Mass incarceration in the United States is a subject fraught with implications for who we are as a nation, who we are as North Americans, who we are as members of a global society, and who we are as inhabitants of a smallish planet in the Milky Way galaxy.
One activist is trying to reach hearts and minds on this subject through his creative talents. The result, a play called “The Oppression of the Oppressed” by Máximo Anguiano, will have a staged reading on September 19 in San Antonio, Texas.
I first came across Mr. Anguiano’s name while writing a blog post a year ago about the little-known (to white people) history of Latino lynchings. He had reviewed an article by Richard Delgado. I have since been following his Facebook posts.
At least since Michelle Alexander’s book, The New Jim Crow, came out a few years ago, the subject of mass incarceration in America and privatized prisons has been in the forefront of issues addressing discrimination against black and brown people.
How Mr. Anguiano came to the subject is perhaps different from most people.
“A few years back I was asked to assist with the Latino population inside of a state prison,” he said in an interview. “There were many disputes of gang warfare, intercultural fighting, and things of the like there. The purpose of my assistance was to help with a cultural program and to help cease much of the fighting. This event is what really opened my eyes to what was going on inside the prison walls. . .”
The main themes of his play address the war on drugs, mental health of prisoners/inmates, disproportionality of blacks and Latinos incarcerated, solitary confinement, capital punishment and privatization among others. The play is inspired by true events, Mr. Anguiano said, adding that he has spent about 100 hours in the last few months on the phone talking to people coming out of prison.
He points out the well-known and alarming statistics of incarceration in the US: With 5% of the world’s population, we have 25% of the world’s prison population at a cost of more than $63 billion a year. There are almost seven million people imprisoned in the US, and the majority of them are people of color. We also know now, thanks to the Herculean efforts of people like Bryan Stevenson of the Equal Justice Initiative, that many of them are innocent, are children sentenced under adult guidelines, and are even people who are languishing in prison without being charged of any crime and/or imprisoned for being too poor to pay a fine for something as insignificant as a traffic violation.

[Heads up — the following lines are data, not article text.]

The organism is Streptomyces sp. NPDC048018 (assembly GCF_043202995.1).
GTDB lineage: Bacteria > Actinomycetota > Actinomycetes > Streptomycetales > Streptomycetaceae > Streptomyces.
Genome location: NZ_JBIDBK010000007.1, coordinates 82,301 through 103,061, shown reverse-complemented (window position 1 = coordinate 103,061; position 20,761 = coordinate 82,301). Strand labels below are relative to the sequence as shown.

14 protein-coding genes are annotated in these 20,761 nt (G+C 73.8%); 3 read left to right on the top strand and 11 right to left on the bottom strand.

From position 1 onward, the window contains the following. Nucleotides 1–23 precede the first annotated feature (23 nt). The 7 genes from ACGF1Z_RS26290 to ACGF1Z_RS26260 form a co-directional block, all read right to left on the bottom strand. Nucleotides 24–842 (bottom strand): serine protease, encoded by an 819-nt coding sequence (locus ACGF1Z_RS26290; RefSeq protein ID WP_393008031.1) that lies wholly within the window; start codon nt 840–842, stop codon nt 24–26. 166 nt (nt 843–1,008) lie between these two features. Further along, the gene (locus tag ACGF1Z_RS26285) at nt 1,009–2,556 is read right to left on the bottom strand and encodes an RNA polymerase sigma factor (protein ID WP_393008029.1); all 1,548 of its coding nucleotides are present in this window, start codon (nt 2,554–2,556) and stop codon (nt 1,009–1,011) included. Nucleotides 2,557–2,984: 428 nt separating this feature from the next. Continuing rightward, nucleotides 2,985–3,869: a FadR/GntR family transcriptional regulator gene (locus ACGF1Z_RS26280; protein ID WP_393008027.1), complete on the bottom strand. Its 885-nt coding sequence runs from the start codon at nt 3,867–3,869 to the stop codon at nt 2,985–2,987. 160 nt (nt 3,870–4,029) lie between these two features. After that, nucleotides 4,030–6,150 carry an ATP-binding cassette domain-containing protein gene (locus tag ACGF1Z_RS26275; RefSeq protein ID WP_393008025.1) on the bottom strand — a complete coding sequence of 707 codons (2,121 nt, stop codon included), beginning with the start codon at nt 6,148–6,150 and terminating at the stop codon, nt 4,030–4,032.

Does this not sound like Soviet stalags or what happened in Germany during Hitler’s rise to power? Donald Trump’s lunatic bellowings on immigration have empowered every racist in the country to show their true colors. (Note: I wrote this sentence two weeks ago. It is a main headline in the NYT of 9/13/15.)
The lead character in Mr. Anguiano’s play, he said, is loosely based on Hakim Nathaniel Crampton, who spent 15 years in prison for a crime he did not commit. “He was sentenced to life for murder and finally set free because of a false confession.” (You can read more about Mr. Crampton, a poet and activist, here: Convicted on false confession
But Mr. Anguiano does not sentimentalize the level of violence he witnessed in prisons. “Some of these men are savages,” he said. But, “were they that way before they were locked up?”
He also addressed privately owned prisons: “Private prisons are a business. They have to keep enrollment up.” Such prisons don’t address rehabilitation because they need the prisoners to turn a profit. And it’s not just the prisons themselves that need prisoners, but food, clothing, and linen vendors; anyone who supplies anything to a prison has a stake in mass incarceration.
Mr. Anguiano has been able to capture various audiences with outspoken perspectives and motivational expressions, crediting much of his work from the mind’s images, societal issues, the Hip Hop culture, and forgotten history. He often performs on stage theatrically and poetically, in addition to consulting educationally & politically. As a leader & trendsetter in fashion, athletics, and current events, Mr. Anguiano is a mobilizer for progressive ideas and awareness.
Where is the hope for Mr. Anguiano in the travesties of justice that mass incarceration lead to?
“We need to continue to have these voices cross over,” he said. “We need to get the information to people who aren’t in the chair. We need to keep open minds and communicate the humanity of prisoners.”
In the end, if we don’t address the societal ills that put people in prison, the poverty, the racial injustice, “we’re all going to pay for this together.”
Visit Mr. Anguiano’s RAW profile to see videos of his work: Independent Creative Services